Two Poems by Noah Soltau

Ochs Highway, 7:34 pm

The sun sets grapefruit and apricot over the valley

Honeysuckle rhododendron and mountain laurel 

And the tourists’ burning brakes perfume the air

I glide through the curves and

The cortisol glides through my brain

I am in between

I am always coming and going always on my way


My moving makes the world static

The great refraction suspends the mountain 

Shadows below and the long arm of the galaxy above

The air is a confection to cut through

I have left my love and hate 

And have not yet arrived at love and hate 

And the small things in the darkness sing eat sleep and die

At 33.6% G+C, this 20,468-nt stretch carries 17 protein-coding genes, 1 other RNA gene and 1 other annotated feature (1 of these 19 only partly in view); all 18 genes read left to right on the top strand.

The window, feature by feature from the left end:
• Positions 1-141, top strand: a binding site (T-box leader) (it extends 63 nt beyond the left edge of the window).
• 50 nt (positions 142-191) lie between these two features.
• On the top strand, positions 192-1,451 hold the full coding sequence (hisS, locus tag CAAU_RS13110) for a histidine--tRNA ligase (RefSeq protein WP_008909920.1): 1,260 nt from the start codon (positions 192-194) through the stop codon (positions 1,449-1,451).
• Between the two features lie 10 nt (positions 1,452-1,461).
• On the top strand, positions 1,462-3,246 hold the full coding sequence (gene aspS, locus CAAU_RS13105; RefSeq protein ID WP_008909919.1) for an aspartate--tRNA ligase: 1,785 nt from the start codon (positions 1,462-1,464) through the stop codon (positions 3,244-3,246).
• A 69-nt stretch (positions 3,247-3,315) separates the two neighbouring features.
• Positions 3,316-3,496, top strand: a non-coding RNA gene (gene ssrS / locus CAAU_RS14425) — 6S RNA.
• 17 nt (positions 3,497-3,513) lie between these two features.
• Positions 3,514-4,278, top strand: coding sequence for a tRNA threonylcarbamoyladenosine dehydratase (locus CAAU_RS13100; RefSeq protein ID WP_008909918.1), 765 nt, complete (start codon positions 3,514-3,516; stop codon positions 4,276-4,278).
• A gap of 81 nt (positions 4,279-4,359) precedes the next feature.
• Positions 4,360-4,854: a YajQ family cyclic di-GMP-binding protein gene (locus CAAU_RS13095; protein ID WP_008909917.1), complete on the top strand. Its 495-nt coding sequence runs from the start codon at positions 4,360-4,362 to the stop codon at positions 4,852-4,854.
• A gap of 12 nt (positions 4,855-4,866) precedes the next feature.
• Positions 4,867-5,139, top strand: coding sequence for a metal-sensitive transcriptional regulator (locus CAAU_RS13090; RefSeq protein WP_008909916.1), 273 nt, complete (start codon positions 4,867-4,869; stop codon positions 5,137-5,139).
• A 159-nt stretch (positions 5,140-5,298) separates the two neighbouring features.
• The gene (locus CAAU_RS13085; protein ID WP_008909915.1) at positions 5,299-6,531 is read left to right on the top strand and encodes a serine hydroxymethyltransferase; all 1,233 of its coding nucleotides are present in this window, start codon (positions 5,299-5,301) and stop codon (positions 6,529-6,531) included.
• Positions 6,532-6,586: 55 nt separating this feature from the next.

The Cardinal

As I was dying the cardinals were in the clover

In my hospital room I had orthodox holy water and basic cable 

Outside the cardinal dismembered a grasshopper

When they moved me to what would become my deathbed

The cardinals cracked sunflower seeds against Demeter’s empty eyes

Outside a cold and empty temple

Inside, my brother put a small ceramic cardinal on a shelf

Next to empty coffee cups and alcohol swabs

You all waited for the good fortune the cardinals bring

When I got sick you painted me a cardinal 

And now you watch them flying light as the breath that left me

Noah Soltau is a professor at Carson-Newman University and lead editor of The Red Branch Review. He lives and works in East Tennessee. Follow him on Instagram @noahsoltau and @redbranchreview.